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The Epic Price War Between Amazon and Walmart

May 24, 2017 // Deputy Dan

A graphic drawing of a drone raceA graphic drawing of a drone race

One of the most commonly pointed out advantages of a MAP policy is that it restricts price warfare. By setting a floor on prices, suppliers can maintain brand value and ensure an acceptable margin for themselves and their clients. But just how dangerous can price wars be? An ongoing clash between retail titans provides some answers.

Walmart Summons a Crisis Meeting

In February of 2017, Walmart summoned representatives from some of its largest suppliers to a crisis meeting. There, the retail giant presented them with an ultimatum: cut prices by 15 percent, or suffer the consequences. Manufacturers who cut their prices could expect to receive more help with marketing and distribution in return, but no non-compliance would be tolerated. Walmart pledged to create new branded products to compete against any of their supplies that wouldn't go along with the plan.

The strategy was nothing new. Every few years, Walmart encourages its suppliers to reduce their spending on marketing and other "optional" expenditures and reinvest it in price. This time, though, the size of the price cuts that Walmart demanded left some vendors saying that they would lose money on every item sold. Amazon Challenges Walmart on its Home Turf Once a media-focused operation, Amazon now challenges Walmart directly on its home turf: everyday items like food and household goods. Walmart's target of offering the lowest price available on 80 percent of the goods on its shelves is increasingly under threat. Part of the problem for Walmart is Amazon's pricing algorithm, which finds the lowest per-unit cost for items and then applies it across the board, meaning that single items end up selling at bulk discount prices. This can often mean selling at a loss, at least temporarily. Amazon's strategy has often been to sell at a negative profit margin during expansionary phases to gain entry into new markets.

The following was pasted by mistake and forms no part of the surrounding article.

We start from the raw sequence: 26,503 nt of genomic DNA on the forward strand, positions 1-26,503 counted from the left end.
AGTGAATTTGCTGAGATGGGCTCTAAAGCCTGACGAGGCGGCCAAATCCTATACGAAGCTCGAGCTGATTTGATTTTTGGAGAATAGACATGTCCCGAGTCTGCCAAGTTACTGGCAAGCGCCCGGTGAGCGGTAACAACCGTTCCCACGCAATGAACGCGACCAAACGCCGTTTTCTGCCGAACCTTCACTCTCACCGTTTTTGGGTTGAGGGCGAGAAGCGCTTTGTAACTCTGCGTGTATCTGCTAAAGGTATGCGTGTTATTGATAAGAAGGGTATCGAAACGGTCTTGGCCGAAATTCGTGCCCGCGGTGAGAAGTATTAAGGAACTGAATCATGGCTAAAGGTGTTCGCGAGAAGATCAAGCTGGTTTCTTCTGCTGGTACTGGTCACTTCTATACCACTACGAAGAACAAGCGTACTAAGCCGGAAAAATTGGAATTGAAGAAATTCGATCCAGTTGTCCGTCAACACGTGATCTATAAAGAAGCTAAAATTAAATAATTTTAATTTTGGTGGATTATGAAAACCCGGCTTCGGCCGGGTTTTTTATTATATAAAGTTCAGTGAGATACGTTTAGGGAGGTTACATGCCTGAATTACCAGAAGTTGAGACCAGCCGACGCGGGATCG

However, these losses are rarely permanent: Amazon is large enough that it can exert a massive amount of leverage when negotiating prices. It also prunes away unprofitable products ruthlessly by restricting their advertising on its own platforms, moving them to Prime-only channels, or simply delisting them entirely. Amazon's size means that the threat of delisting can be enough to force suppliers to drop prices. The only way for Walmart to compete with such aggressive pricing is to lean on suppliers equally hard, if not harder. Suppliers Have Responded Suppliers have responded to the demand for lower prices in different ways, none of them particularly good for the supplier. Some have simply cut prices as demanded, while others have traded continued listings for an unprofitable product for cheaper prices on one with a larger margin. Others still have changed the product itself, making it lighter and therefore cheaper to ship. Cheap or free shipping, always a cornerstone of Amazon's strategy, is effectively subsidized by manufacturers. Again, this makes life more difficult for Walmart: Amazon's pressure on suppliers to make more shippable packaging results in designs that look less attractive on the shelf. The Picture is Grim For Suppliers For suppliers, even the largest ones, the picture is grim. The Amazon-Walmart price war dominates boardroom discussions at Unilever and Procter & Gamble. Amazon's negotiating power is of particular concern, as profit margins are squeezed even tighter once shipping costs are taken into account. Suppliers fear that an ongoing price war will permanently alter the retail landscape, forcing them to accept dramatically lower prices for consumer goods across the board. Where the biggest retailers lead, others will inevitably follow.

Price wars threaten every supplier, from small manufacturers to massive global conglomerates like Unilever. When even the largest can be thrown into crisis by unrestricted discounting, manufacturers have no choice but to protect their prices.

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